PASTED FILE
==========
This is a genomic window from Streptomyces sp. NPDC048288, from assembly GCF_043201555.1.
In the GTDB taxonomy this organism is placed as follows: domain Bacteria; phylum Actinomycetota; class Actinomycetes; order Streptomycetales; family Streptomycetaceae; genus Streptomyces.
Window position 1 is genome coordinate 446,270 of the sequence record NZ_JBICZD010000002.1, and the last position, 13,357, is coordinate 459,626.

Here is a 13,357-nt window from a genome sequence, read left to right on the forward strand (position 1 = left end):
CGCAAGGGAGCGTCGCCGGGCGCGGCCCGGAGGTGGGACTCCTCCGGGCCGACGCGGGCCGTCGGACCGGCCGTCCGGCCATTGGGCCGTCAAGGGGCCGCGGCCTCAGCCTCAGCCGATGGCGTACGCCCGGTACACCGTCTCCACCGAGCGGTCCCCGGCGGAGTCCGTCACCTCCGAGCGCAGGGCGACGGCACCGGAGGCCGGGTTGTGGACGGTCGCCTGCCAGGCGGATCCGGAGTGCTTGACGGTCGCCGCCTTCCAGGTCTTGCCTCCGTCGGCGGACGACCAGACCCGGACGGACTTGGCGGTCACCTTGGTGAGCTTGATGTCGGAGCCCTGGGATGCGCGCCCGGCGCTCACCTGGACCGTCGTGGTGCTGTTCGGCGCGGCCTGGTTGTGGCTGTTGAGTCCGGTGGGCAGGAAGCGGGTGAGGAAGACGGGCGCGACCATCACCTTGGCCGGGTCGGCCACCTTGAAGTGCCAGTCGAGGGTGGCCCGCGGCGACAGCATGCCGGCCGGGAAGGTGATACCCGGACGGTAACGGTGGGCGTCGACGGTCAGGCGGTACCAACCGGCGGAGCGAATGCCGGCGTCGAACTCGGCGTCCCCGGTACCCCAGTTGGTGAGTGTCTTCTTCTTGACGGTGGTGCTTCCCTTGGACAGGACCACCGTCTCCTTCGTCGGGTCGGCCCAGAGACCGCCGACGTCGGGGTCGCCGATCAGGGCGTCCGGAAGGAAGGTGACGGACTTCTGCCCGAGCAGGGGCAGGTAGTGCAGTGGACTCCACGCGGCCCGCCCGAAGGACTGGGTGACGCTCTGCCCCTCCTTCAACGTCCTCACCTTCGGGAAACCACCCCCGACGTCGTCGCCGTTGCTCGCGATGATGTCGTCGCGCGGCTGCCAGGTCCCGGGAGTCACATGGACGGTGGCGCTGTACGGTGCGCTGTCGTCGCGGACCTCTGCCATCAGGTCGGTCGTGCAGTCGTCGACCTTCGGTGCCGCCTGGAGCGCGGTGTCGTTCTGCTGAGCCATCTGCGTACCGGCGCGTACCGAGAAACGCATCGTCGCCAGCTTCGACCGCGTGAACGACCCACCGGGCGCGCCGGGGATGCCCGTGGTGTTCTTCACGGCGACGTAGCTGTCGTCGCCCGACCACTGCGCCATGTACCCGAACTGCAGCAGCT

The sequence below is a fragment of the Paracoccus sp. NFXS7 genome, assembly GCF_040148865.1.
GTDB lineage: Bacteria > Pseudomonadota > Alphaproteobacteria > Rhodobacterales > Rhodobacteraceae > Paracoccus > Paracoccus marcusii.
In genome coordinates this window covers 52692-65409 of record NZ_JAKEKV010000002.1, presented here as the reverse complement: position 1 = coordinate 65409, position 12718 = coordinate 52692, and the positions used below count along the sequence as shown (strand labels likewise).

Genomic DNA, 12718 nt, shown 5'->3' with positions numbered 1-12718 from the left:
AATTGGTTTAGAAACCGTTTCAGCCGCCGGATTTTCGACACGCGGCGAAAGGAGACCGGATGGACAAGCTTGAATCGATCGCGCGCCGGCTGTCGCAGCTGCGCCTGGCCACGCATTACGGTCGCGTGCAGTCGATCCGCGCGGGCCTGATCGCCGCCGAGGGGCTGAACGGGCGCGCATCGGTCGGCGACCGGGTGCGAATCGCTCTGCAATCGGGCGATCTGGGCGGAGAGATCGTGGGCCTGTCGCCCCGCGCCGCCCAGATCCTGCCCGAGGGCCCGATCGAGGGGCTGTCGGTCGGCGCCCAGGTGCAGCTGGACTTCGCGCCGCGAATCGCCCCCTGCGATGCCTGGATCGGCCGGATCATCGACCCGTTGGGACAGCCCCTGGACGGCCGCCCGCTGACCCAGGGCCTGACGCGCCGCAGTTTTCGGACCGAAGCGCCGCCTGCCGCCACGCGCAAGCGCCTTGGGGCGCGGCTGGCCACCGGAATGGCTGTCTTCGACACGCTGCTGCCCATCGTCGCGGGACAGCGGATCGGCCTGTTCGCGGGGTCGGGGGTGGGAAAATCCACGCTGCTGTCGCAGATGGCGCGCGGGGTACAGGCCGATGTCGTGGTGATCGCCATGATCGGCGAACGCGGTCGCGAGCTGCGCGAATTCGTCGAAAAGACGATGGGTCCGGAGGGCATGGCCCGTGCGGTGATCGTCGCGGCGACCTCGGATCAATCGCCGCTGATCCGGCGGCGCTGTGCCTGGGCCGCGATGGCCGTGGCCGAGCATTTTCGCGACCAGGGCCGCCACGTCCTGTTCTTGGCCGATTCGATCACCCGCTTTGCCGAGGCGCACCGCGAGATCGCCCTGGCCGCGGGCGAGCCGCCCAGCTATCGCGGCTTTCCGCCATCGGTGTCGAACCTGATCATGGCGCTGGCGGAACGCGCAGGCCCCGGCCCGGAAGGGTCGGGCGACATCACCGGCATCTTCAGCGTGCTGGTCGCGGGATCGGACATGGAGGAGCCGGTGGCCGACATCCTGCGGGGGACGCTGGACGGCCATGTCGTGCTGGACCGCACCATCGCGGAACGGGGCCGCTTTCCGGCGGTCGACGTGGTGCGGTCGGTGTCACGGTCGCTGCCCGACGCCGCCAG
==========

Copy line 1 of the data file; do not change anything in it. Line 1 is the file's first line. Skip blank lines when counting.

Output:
This is a genomic window from Streptomyces sp. NPDC048288, from assembly GCF_043201555.1.